This year’s World Mental Health Day (10 October) focuses on suicide prevention.
Suicide remains something of a taboo, especially in professional circles.
We need to encourage a more open culture in the law where people talk about their feelings and ask for help.
If you’re worried about someone you work with or a friend or family member, you should always attempt to talk to them.
It’s absolutely not the case that asking about suicide precipitates the action of suicide. Rather it shows the person you genuinely care, are interested in their welfare and want to help.
Talking could make a real difference.
Signs to look out for in yourself or others
These are not exhaustive, and some people will show no significant signs:
- changes in behaviour – mood swings, sleeping/eating patterns, becoming angry, negative, depressed
- out of character reckless behaviour – giving away all possessions, increased use of drugs or alcohol, excessive spending
- social withdrawal
- lack of energy
- neglecting grooming and personal hygiene
- suddenly appearing very calm or relieved after a period of depression
- settling affairs and saying goodbye
- talking about suicide or dying
How to have a conversation with someone you believe to be suicidal
- Ask directly – have you thought about suicide?
- Use simple, direct questions in a non-judgmental, non-confrontational way
- Listen to the response
- Keep talking to the person telling them they’re not alone and you want to help
- Follow your instinct
- Ask if you can assist them to access help and support by calling a family member, the emergency services, a helpline or their GP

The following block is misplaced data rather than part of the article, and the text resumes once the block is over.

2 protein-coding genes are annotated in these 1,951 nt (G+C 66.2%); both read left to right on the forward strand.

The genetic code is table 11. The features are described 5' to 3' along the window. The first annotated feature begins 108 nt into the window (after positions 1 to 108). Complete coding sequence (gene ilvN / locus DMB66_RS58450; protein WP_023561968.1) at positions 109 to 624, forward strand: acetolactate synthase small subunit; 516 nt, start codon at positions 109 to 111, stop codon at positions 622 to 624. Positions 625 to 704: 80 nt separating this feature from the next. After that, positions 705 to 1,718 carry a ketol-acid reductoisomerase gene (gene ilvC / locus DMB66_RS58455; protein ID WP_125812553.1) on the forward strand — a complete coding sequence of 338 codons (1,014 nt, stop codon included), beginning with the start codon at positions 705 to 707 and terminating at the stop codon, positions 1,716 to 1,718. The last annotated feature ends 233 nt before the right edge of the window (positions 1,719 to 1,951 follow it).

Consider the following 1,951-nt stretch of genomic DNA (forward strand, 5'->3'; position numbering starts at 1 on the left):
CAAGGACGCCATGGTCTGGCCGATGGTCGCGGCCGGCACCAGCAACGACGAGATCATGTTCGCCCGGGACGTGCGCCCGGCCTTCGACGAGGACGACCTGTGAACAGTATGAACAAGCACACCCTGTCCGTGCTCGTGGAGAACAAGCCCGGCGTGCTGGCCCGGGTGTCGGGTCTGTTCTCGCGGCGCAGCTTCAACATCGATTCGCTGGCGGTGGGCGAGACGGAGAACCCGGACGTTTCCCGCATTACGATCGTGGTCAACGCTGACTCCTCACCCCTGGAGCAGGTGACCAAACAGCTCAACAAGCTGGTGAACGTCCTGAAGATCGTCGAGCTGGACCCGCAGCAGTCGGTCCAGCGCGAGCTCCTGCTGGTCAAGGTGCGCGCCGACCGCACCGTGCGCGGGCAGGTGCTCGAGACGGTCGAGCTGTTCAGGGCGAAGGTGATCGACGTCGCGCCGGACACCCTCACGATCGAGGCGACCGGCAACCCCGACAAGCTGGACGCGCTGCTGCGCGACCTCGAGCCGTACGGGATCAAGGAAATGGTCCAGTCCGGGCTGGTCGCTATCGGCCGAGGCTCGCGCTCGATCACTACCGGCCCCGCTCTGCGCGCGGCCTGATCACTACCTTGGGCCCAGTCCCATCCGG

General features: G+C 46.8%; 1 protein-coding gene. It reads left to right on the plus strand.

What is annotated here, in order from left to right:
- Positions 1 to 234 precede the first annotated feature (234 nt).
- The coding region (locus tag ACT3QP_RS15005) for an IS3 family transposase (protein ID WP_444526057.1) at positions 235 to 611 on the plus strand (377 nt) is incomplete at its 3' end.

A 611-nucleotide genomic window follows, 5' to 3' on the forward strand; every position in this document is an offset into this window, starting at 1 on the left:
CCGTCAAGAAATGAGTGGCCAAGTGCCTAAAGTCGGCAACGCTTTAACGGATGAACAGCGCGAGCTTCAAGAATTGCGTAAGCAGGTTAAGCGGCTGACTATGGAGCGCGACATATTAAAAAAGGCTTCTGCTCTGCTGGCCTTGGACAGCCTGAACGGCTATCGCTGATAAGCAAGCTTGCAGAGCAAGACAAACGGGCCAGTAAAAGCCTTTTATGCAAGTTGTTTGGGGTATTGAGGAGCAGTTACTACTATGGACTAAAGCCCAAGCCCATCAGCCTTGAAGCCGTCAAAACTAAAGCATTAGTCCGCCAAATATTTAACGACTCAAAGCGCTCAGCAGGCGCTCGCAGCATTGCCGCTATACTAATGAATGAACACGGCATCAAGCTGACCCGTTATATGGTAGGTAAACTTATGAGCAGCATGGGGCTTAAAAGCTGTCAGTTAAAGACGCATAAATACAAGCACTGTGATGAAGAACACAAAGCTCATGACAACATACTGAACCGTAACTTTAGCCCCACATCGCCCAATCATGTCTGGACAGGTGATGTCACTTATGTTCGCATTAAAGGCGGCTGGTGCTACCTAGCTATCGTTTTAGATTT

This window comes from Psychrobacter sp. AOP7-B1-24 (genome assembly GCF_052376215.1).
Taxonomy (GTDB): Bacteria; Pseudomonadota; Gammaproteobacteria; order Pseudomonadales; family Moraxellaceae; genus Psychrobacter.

- If you believe there’s an immediate risk, do not leave the person alone if you’re in the same room, but be mindful of your own safety
- If you’re talking to them on the phone, use another phone to let the police know
If you have thought of suicide
- Talk to someone – a friend, your GP, a helpline
- Be around other people
- Go to a safe place – a friend's house or a Samaritans drop-in centre
- Try not to think about the future – just focus on getting through today
- Remember drugs and alcohol are not a solution and may make you feel worse
- Do something you usually enjoy
Call LawCare’s free, independent, confidential helpline on 0800 279 6888 for immediate support for yourself or visit the Lawcare website to access webchat, email support and useful factsheets and information.
You can also contact us if you’re worried about a colleague and are unsure how to support them.
Samaritans – for everyone
Call: 116 123
Open 24 hours
Campaign Against Living Miserably (CALM) – for men
Call: 0800 58 58 58
Opening hours: 5pm to midnight every day
Papyrus – for people under 35
Call: 0800 068 4141
Opening hours: 9am to 10pm weekdays, 2pm to 10pm weekends
Survivors of Bereavement by Suicide
Call: 0300 111 5065
Opening hours: 9am to 9pm, Monday to Friday
Suicide Bereaved Network
Call: 0300 999 0003
Opening hours: 9am to 5pm, Monday to Friday